EURO 2012


Germany defeat Dutch, head for Euro quarters

Germany are almost within reach of the Euro 2012 quarter-finals after dispatching the Netherlands 2-1 on Wednesday night. Mario Gomez scored twice as the disappointing Dutch edged closer to a first-round exit.

Germany defeat Dutch, head for Euro quarters
Photo: DPA

The World Cup finalists will now bow out on Sunday unless they beat Portugal in their final game at the Metalist Stadium and Germany defeat Denmark the same day in Lviv, with a goal difference swing also needed to take the Dutch above Portugal and Denmark.

Portugal earlier beat Denmark 3-2 in a dramatic encounter, leaving Germany only needing one point against the Danes to be sure of reaching the last eight at Euro 2012 as winners of Group B – known as the “group of death” due to the strength of the teams in it.

Having scored the winning header in Germany’s opening 1-0 victory over Portugal, Germany’s Gomez marched to the top of the Golden Boot standings with a quickfire double.

His strikes, both assisted by Bastian Schweinsteiger, drew him level with Russia’s Alan Dzagoev on three for the tournament.

The Netherlands gave themselves a late lifeline when Arsenal striker Robin van Persie pulled a goal back 15 minutes from time, but it was not enough to prevent their second Euro 2012 defeat after Saturday’s shock 1-0 loss to Denmark.

Scorching temperatures in eastern Ukraine meant the game kicked off with the thermometer showing 29 degrees Celsius (84 degrees Fahrenheit).

Dutch team remained the samd

Dutch coach Bert van Marwijk surprisingly resisted calls to reconfigure his side as Bundesliga hotshot Klaas-Jan Huntelaar was again left on the bench, and the return of veteran centre-back Joris Mathijsen in place of Ron Vlaar was the only change in the Netherlands ranks. Joachim Löw kept faith with the same line-up that had beaten Portugal.

Perhaps stung by their Danish reverse, the Dutch made the brighter start, and they created the first clear opening on five minutes when a ball over the top evaded the German defence and fell to Robin van Persie, but the Arsenal striker could only fire his shot into the grateful arms of German keeper Manuel Neuer.

Germany replied as Mesut Özil hit the post from the edge of the penalty area on eight minutes, but the Dutch went back on the attack soon after as Van Persie fired wide this time.

The Germans took the lead on 24 minutes as striker Mario Gomez answered his critics with a moment of striking brilliance. Bastian Schweinsteiger’s threaded pass beat the Dutch offside trap, and Gomez’s instant control and balletic turn allowed him to beat Dutch goalkeeper Maarten Stekelenburg with a precise low finish.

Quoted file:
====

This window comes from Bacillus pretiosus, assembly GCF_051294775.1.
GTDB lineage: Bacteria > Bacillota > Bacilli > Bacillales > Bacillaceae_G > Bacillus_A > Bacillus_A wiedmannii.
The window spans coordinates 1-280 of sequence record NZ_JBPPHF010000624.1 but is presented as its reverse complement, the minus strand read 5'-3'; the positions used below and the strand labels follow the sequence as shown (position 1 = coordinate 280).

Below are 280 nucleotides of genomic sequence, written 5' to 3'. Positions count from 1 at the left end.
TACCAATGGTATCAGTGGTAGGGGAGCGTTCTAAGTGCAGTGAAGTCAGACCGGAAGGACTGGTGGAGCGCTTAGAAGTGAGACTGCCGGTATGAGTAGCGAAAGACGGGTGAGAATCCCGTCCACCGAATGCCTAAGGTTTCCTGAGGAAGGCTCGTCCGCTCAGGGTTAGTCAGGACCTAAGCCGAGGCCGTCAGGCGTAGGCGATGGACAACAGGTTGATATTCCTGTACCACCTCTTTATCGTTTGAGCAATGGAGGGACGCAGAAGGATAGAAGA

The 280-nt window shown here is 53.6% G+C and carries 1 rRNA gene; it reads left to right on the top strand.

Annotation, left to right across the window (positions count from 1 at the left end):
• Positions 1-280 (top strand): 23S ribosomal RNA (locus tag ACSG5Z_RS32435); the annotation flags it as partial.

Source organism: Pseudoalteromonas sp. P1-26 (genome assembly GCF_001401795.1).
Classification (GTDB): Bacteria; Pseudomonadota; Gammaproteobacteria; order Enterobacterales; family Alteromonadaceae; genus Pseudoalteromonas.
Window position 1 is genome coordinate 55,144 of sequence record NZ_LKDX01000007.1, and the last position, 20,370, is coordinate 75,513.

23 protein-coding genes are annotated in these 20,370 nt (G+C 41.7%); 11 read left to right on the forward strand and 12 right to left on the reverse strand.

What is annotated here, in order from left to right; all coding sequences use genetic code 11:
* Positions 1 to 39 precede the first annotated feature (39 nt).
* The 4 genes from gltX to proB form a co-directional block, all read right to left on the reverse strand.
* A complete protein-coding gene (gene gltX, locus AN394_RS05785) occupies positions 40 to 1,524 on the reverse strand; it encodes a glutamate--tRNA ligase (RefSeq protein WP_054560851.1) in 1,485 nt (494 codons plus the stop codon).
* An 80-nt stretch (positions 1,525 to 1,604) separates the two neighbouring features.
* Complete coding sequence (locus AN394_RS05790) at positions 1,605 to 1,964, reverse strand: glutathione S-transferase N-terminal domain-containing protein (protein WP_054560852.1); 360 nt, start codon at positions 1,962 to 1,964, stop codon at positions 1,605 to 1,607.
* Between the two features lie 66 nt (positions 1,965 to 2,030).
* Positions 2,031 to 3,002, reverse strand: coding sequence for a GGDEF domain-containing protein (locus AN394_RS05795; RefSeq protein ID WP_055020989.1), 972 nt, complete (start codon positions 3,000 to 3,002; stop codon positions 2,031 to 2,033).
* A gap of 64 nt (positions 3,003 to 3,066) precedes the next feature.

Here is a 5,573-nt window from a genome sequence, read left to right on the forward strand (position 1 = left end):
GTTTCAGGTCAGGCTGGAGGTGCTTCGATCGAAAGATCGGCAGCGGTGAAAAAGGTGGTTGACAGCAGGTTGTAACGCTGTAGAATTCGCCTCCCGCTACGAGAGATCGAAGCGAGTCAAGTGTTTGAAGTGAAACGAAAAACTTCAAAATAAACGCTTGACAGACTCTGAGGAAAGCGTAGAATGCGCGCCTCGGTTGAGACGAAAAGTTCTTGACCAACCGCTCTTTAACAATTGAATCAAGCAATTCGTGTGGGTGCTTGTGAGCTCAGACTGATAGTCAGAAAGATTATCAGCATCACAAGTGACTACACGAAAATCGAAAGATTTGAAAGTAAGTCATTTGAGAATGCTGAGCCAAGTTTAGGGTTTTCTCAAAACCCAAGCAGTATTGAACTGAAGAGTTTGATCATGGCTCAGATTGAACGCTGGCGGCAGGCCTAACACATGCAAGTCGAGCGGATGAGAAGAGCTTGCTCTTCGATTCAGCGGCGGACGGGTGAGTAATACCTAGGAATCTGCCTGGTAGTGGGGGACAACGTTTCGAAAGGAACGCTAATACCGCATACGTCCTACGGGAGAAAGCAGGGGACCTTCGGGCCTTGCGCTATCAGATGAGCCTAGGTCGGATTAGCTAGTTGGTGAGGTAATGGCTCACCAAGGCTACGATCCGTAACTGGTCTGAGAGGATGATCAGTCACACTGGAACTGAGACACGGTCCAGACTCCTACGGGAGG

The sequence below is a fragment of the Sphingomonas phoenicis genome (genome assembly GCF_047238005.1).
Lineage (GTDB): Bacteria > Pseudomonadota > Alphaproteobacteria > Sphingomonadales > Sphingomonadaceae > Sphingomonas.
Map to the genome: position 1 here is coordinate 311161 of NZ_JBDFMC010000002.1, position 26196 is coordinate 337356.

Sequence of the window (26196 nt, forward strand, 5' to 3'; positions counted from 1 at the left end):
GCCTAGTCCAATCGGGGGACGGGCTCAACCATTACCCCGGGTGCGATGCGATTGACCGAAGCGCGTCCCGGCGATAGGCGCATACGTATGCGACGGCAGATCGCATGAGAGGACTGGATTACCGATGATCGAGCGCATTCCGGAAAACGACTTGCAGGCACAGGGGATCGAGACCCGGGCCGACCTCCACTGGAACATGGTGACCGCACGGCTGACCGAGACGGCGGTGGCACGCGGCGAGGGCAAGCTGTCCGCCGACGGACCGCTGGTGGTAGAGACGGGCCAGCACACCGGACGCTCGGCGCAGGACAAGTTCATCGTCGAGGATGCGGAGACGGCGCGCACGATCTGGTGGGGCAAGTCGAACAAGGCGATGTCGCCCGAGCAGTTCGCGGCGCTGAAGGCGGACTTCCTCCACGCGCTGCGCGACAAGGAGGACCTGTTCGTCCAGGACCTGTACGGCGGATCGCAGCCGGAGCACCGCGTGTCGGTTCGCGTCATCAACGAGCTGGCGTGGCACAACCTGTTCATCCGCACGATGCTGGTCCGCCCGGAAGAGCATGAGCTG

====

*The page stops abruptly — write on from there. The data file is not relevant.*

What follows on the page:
The Dutch were enjoying plenty of possession, but their notoriously flimsy defence always looked vulnerable against Germany’s swift counter-attacks. On 38 minutes they were again undone by the Bayern Munich pair as Schweinsteiger fed Gomez down the inside right channel and the striker planted a high finish inside Stekelenburg’s far post.

Nearly three German goals

It could have been 3-0 to Joachim Löw’s Germans as defender Holger Badstuber had headed an enticing free-kick straight at Stekelenburg before Gomez’s second.

Dutch coach Bert van Marwijk shook up his attack after the break by bringing on Tottenham Hotspur’s Rafael van der Vaart for captain and son-in-law Mark van Bommel, while Schalke striker Huntelaar was belatedly introduced for the peripheral Ibrahim Afellay.

The Oranje upped the pace and created several chances before Van Persie finally found his radar to put them back in the game. A clever turn past the otherwise excellent Mats Hummels allowed him to advance the edge of the area and slam an unstoppable shot past Manuel Neuer’s left hand.

Both sides made changes in the last ten minutes with legs tiring in the stifling heat, as Fenerbahce’s Dirk Kuyt came on for Bayern’s Arjen Robben, who trudged off with his thunderous face summing up the Oranje‘s darkening mood, but the Dutch could not carve out a decent chance in the frantic final minutes.

Löw was understandably delighted with his side’s impressive progress. “The door to the quarter-finals is now wide open,” he said. He explained that winning the group would be particularly advantageous for his side, as it would secure a quarter-final in Gdansk, where Germany are based.